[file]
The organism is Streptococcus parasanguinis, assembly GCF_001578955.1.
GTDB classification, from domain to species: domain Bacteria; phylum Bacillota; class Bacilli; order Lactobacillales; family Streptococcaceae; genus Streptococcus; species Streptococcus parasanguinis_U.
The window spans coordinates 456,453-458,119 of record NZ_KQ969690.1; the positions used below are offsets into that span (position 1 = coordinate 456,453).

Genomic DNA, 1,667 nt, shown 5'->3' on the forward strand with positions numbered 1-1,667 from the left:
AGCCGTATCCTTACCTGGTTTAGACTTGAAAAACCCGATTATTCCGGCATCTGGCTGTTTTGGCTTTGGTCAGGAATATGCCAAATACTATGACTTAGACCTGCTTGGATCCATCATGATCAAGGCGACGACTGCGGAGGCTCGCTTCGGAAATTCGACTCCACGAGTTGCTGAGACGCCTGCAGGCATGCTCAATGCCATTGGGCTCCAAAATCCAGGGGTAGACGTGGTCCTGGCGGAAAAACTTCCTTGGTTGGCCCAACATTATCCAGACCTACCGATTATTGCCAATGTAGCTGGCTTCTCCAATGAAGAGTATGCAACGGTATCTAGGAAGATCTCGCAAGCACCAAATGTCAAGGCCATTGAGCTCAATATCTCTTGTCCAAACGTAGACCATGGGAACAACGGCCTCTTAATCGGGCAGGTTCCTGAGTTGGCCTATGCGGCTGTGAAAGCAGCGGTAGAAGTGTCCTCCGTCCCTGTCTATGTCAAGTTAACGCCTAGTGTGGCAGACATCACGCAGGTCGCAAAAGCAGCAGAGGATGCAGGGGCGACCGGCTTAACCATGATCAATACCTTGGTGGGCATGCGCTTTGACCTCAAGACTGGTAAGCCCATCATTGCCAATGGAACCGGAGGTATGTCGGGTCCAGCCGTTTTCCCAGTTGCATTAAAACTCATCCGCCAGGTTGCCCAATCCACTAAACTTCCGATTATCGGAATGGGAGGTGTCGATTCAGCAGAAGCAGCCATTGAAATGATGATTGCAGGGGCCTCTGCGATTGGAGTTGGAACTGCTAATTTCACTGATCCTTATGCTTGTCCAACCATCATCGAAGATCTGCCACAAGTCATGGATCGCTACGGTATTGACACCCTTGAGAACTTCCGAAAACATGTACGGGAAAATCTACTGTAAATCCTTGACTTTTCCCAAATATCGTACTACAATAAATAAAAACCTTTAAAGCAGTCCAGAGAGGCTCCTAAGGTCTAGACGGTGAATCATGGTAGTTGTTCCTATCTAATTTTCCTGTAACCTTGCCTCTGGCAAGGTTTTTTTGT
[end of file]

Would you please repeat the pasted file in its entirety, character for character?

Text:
The organism is Streptococcus parasanguinis, assembly GCF_001578955.1.
GTDB classification, from domain to species: domain Bacteria; phylum Bacillota; class Bacilli; order Lactobacillales; family Streptococcaceae; genus Streptococcus; species Streptococcus parasanguinis_U.
The window spans coordinates 456,453-458,119 of record NZ_KQ969690.1; the positions used below are offsets into that span (position 1 = coordinate 456,453).

Genomic DNA, 1,667 nt, shown 5'->3' on the forward strand with positions numbered 1-1,667 from the left:
AGCCGTATCCTTACCTGGTTTAGACTTGAAAAACCCGATTATTCCGGCATCTGGCTGTTTTGGCTTTGGTCAGGAATATGCCAAATACTATGACTTAGACCTGCTTGGATCCATCATGATCAAGGCGACGACTGCGGAGGCTCGCTTCGGAAATTCGACTCCACGAGTTGCTGAGACGCCTGCAGGCATGCTCAATGCCATTGGGCTCCAAAATCCAGGGGTAGACGTGGTCCTGGCGGAAAAACTTCCTTGGTTGGCCCAACATTATCCAGACCTACCGATTATTGCCAATGTAGCTGGCTTCTCCAATGAAGAGTATGCAACGGTATCTAGGAAGATCTCGCAAGCACCAAATGTCAAGGCCATTGAGCTCAATATCTCTTGTCCAAACGTAGACCATGGGAACAACGGCCTCTTAATCGGGCAGGTTCCTGAGTTGGCCTATGCGGCTGTGAAAGCAGCGGTAGAAGTGTCCTCCGTCCCTGTCTATGTCAAGTTAACGCCTAGTGTGGCAGACATCACGCAGGTCGCAAAAGCAGCAGAGGATGCAGGGGCGACCGGCTTAACCATGATCAATACCTTGGTGGGCATGCGCTTTGACCTCAAGACTGGTAAGCCCATCATTGCCAATGGAACCGGAGGTATGTCGGGTCCAGCCGTTTTCCCAGTTGCATTAAAACTCATCCGCCAGGTTGCCCAATCCACTAAACTTCCGATTATCGGAATGGGAGGTGTCGATTCAGCAGAAGCAGCCATTGAAATGATGATTGCAGGGGCCTCTGCGATTGGAGTTGGAACTGCTAATTTCACTGATCCTTATGCTTGTCCAACCATCATCGAAGATCTGCCACAAGTCATGGATCGCTACGGTATTGACACCCTTGAGAACTTCCGAAAACATGTACGGGAAAATCTACTGTAAATCCTTGACTTTTCCCAAATATCGTACTACAATAAATAAAAACCTTTAAAGCAGTCCAGAGAGGCTCCTAAGGTCTAGACGGTGAATCATGGTAGTTGTTCCTATCTAATTTTCCTGTAACCTTGCCTCTGGCAAGGTTTTTTTGT